3. Generally federalist

4.  Radicals

a.       Strong supporters of free trade, sought to emulate the industrialization of England

b.      Strongly anti-clerical

c.       Strongly federalist, seeing local government as best place to express popular will

d.      More open to challenging racial hierarchies

5. Moderates

a.       Favored small property owners

b.      Preferred local militias, distrusting the national army

c.       Distaste for indigenous people, seeing them as largely a hindrance to national advancement

d.      Tended to represent northern Mexico

    VI.            The rise of Caudillos

A.      Without stable institutions, power becomes increasingly personalized

B.      Political parties are organized around loyalty to individuals, not political ideologies

C.      Caudillos fill the power vacuum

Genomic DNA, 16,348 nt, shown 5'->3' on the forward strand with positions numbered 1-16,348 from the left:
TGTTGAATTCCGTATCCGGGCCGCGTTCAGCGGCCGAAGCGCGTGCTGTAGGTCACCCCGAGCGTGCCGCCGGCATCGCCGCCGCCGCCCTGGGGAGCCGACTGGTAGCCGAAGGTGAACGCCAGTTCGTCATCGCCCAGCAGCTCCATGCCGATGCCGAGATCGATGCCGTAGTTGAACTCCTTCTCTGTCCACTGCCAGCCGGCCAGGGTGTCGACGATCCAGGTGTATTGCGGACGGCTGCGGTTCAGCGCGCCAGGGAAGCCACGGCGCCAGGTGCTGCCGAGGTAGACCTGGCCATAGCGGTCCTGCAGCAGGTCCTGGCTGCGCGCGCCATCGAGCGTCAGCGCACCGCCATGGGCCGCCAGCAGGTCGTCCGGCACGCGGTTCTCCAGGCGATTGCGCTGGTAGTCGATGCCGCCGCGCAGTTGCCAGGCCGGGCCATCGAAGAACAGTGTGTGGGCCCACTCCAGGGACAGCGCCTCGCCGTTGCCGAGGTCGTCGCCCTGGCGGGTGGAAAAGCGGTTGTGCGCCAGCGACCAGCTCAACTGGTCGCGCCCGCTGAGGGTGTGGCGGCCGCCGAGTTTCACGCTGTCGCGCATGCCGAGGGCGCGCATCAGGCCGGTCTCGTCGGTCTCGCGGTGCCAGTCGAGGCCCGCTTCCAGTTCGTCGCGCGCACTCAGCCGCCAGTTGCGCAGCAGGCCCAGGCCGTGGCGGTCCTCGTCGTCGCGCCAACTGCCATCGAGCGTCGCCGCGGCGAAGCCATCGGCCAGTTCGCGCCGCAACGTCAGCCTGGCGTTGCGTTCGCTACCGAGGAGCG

1. Strongman charismatic rulers, gain power by military means

2.  Antonio Lopez de Santa Anna the most important

a.       President eleven times, none of them consecutive

b.      Power based on enormous land wealth

c.       Initially identified with radicals, but generally ruled as a conservative

3.  Anastasia Bustamante

a.       President three times, though for actually more time than Santa Anna

b.      Relied on national army for his power base

4.  Other regional and national caudillos continued to compete for power, with no real political consensus emerging

D.      Elites so divided in Mexico they could not unite in the war against the United States, contributing to Mexico’s defeat

1.  Mexico had initially encourages Americans to immigrate to Texas, but divisions arose over slavery and state Catholicism

2.   Texas breaks away in an era of multiple regional uprisings (1836)

3. Santa Anna gains a lot of political mileage beating up on the Texans, but his capture enables independence

4. While Mexico never fully accepts Texan independence, its entry into the Union under James K. Poly (1846) results in war

5.  Mexico’s losses in the north are not surprising, given how thin its resources were in the north

6.  But coups and an unwillingness to arm the masses enable Winfield Scott  to easily take Mexico City (1848), resulting in complete defeat